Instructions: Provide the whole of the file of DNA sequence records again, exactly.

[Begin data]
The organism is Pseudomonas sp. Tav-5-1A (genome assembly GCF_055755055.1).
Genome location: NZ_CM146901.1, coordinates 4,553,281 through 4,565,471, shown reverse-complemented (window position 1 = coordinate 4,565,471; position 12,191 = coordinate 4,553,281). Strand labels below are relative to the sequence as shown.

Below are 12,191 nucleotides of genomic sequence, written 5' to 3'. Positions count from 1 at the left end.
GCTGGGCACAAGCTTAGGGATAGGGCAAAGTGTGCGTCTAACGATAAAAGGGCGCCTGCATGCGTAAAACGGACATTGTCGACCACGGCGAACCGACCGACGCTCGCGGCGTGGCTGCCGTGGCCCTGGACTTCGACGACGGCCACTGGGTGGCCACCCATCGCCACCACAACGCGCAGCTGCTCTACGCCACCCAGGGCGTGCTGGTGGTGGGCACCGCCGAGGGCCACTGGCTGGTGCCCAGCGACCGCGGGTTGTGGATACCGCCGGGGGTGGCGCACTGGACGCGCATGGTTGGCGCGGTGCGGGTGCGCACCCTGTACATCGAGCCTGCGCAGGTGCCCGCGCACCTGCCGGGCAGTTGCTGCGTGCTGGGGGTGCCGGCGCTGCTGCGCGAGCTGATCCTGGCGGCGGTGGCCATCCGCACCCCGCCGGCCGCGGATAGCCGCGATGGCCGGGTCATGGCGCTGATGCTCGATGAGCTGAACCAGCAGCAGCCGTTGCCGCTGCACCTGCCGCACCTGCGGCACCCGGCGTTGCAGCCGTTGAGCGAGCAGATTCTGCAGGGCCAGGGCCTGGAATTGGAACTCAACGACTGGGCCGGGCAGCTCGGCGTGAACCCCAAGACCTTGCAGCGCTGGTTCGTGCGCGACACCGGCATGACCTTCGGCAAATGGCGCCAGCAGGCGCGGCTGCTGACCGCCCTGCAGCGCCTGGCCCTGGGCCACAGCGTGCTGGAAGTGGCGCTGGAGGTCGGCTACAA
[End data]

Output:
The organism is Pseudomonas sp. Tav-5-1A (genome assembly GCF_055755055.1).
Genome location: NZ_CM146901.1, coordinates 4,553,281 through 4,565,471, shown reverse-complemented (window position 1 = coordinate 4,565,471; position 12,191 = coordinate 4,553,281). Strand labels below are relative to the sequence as shown.

Below are 12,191 nucleotides of genomic sequence, written 5' to 3'. Positions count from 1 at the left end.
GCTGGGCACAAGCTTAGGGATAGGGCAAAGTGTGCGTCTAACGATAAAAGGGCGCCTGCATGCGTAAAACGGACATTGTCGACCACGGCGAACCGACCGACGCTCGCGGCGTGGCTGCCGTGGCCCTGGACTTCGACGACGGCCACTGGGTGGCCACCCATCGCCACCACAACGCGCAGCTGCTCTACGCCACCCAGGGCGTGCTGGTGGTGGGCACCGCCGAGGGCCACTGGCTGGTGCCCAGCGACCGCGGGTTGTGGATACCGCCGGGGGTGGCGCACTGGACGCGCATGGTTGGCGCGGTGCGGGTGCGCACCCTGTACATCGAGCCTGCGCAGGTGCCCGCGCACCTGCCGGGCAGTTGCTGCGTGCTGGGGGTGCCGGCGCTGCTGCGCGAGCTGATCCTGGCGGCGGTGGCCATCCGCACCCCGCCGGCCGCGGATAGCCGCGATGGCCGGGTCATGGCGCTGATGCTCGATGAGCTGAACCAGCAGCAGCCGTTGCCGCTGCACCTGCCGCACCTGCGGCACCCGGCGTTGCAGCCGTTGAGCGAGCAGATTCTGCAGGGCCAGGGCCTGGAATTGGAACTCAACGACTGGGCCGGGCAGCTCGGCGTGAACCCCAAGACCTTGCAGCGCTGGTTCGTGCGCGACACCGGCATGACCTTCGGCAAATGGCGCCAGCAGGCGCGGCTGCTGACCGCCCTGCAGCGCCTGGCCCTGGGCCACAGCGTGCTGGAAGTGGCGCTGGAGGTCGGCTACAA